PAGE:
Wednesday, January 08, 2014
Chess strategy as a way to teach troubled kids
Q&A: In 'Life the Griot,' one person and a chess board makes a difference
By Andre Gallant
updated Wednesday, January 8, 2014 - 7:16pm
Activist, social worker and poet Lemuel LaRoche, known to most as Life the Griot, is the subject of a new documentary called, simply, “Life the Griot.” Directed by Matt DeGennaro and produced by Kathy Prescott and Grady Thrasher, the film follows Life on his round-the-clock journey to make a difference in the lives of Athens’ young black men and boys.
Life uses chess strategy as a way to teach troubled kids more meaningful ways to achieve their goals and stay out of trouble. His chess efforts also include the now second annual Chess and Community Conference where young chess champions from around the region compete. But it’s also a platform for social change. The over-arching question surround his work involves African-Americans, incarceration and how to disjoin the two. “Life the Griot” makes its debut Sunday at Ciné.
WHEN WERE YOU FIRST APPROACHED ABOUT DOING THIS DOCUMENTARY?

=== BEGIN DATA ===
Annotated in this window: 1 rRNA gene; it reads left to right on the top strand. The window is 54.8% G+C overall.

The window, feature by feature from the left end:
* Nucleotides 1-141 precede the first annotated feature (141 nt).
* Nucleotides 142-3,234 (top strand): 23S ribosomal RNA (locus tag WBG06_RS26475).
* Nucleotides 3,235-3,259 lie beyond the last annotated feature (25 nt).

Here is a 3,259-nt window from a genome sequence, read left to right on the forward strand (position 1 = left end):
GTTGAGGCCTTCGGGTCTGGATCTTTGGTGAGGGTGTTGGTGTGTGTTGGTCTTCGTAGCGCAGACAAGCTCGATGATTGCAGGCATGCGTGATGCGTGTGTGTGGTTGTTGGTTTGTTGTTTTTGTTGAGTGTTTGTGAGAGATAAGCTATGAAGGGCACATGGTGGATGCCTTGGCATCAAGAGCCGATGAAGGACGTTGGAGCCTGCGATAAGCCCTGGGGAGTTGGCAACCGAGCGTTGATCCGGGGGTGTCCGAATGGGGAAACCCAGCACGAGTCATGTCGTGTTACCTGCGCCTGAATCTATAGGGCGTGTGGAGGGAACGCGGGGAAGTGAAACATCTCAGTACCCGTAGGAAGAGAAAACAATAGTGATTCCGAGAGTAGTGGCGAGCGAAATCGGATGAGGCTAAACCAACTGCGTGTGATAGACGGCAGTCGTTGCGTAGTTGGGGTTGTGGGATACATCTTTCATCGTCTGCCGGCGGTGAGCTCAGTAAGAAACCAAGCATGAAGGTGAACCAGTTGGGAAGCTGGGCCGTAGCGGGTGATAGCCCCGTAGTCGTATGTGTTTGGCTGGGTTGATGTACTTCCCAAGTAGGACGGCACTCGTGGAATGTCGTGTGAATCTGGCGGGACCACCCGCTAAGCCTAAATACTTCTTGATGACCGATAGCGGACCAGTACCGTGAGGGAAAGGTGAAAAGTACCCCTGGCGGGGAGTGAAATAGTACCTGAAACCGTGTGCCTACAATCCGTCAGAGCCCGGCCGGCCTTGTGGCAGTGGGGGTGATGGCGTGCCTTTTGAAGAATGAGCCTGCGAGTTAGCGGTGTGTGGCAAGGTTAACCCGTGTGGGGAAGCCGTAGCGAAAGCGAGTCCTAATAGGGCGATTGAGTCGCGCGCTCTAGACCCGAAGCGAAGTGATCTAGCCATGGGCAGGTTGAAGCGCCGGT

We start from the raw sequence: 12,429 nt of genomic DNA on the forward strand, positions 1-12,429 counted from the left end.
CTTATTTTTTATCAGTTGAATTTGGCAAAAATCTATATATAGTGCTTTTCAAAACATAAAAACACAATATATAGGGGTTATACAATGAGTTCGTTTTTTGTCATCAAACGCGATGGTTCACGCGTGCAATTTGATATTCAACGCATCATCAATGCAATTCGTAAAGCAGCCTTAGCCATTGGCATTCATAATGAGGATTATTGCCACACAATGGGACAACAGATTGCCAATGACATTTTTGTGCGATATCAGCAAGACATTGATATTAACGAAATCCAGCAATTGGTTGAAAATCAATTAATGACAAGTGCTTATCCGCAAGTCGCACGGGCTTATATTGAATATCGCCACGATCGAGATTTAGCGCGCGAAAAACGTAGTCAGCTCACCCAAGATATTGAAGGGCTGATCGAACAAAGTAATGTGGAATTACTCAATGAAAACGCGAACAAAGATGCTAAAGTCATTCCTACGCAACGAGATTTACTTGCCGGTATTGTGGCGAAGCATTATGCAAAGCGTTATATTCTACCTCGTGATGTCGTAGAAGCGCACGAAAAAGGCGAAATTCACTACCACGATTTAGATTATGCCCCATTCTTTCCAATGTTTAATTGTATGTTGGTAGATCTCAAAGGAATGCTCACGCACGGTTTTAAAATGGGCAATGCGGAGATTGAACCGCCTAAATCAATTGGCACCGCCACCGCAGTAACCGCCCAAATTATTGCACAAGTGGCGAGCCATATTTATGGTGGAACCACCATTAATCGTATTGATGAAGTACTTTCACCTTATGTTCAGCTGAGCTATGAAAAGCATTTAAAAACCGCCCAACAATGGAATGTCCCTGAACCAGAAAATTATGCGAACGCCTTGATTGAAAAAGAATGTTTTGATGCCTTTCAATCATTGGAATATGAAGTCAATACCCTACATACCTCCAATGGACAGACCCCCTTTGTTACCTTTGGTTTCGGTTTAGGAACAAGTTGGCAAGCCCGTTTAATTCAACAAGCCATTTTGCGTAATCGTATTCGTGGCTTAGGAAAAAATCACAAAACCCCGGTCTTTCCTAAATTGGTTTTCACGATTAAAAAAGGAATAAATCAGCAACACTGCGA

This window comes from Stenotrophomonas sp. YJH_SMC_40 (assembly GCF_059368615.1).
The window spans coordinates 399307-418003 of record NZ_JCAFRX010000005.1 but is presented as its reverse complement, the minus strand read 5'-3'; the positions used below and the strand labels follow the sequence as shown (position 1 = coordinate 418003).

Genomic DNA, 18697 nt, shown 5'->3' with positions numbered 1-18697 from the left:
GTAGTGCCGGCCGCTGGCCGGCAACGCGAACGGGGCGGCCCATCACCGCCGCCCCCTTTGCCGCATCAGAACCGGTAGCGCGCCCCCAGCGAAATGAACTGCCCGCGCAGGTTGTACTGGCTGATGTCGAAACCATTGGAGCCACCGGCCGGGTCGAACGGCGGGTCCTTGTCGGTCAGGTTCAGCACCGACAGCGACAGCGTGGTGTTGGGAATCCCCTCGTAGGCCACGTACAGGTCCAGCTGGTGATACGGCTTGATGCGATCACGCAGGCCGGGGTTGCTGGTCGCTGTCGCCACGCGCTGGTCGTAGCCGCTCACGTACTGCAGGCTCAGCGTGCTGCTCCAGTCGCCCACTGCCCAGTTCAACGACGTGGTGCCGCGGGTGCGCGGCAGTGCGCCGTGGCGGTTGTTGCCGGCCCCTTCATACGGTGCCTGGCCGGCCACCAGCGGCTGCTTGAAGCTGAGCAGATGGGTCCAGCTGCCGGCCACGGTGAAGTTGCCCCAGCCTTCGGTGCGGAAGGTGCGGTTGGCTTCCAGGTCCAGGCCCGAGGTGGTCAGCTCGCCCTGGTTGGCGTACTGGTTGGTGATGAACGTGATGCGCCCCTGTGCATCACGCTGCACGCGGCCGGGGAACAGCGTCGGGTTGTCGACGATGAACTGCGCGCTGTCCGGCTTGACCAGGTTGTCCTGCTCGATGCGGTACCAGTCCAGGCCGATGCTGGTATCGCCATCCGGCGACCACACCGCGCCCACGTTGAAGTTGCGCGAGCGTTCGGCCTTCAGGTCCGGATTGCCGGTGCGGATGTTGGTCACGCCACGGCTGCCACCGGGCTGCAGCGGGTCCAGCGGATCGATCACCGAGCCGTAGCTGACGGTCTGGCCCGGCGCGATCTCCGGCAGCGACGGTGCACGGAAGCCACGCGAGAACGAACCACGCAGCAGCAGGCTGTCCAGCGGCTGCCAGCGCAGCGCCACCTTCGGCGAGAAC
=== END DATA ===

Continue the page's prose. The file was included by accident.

It’s been in the works for a good two years. It began with Word of Mouth (a monthly poetry event at the Globe). It’s an event with a lot of diversity: young, black, old, white, orange. Just going there and reading poetry I tried to bring some community aspect to it. When you think of poetry you think of rainbows, so I addressed or read poems motivated by works in the community, and I gained the attention of people there. Grady and Kathy were really moved by some of the things that I was doing, and they helped me sponsor the first Chess and Community conference. But from there they were, like, let us follow you, let us show people what you are doing. ... Prisons on the rise, crime, the economy. So when they see young people that are putting themselves out their to make some type of difference, that motivated them.
HOW DID YOU FEEL WHEN THE CAMERA FIRST TRAINED ON YOU?
Well, the original idea was to put together a documentary that focused on addressing an issue (the booming prison problem and the rate that young African-American men are filling them) in a new moral way. But as we looked at it and researched, they said the work I was doing was sort of a solution to it, so it shifted more onto me. Whenever you put yourself out there, you are open to criticism. So personally I was against it. But when they said let’s focus on me, I’d rather just be under the radar. But people say to me that I need to stop standing in my own way, that my story has the ability to move people. So I thought maybe I can show the kids that I work with that if you do what is right, what needs to be done ... often it seems that people doing good things don’t get recognition, but I can show them otherwise. Instead of looking at just the problems, look at the solutions. Sometimes you don’t need a million dollars to influence things. You just need that spirit, that drive that says I want to get something done.
Full article here.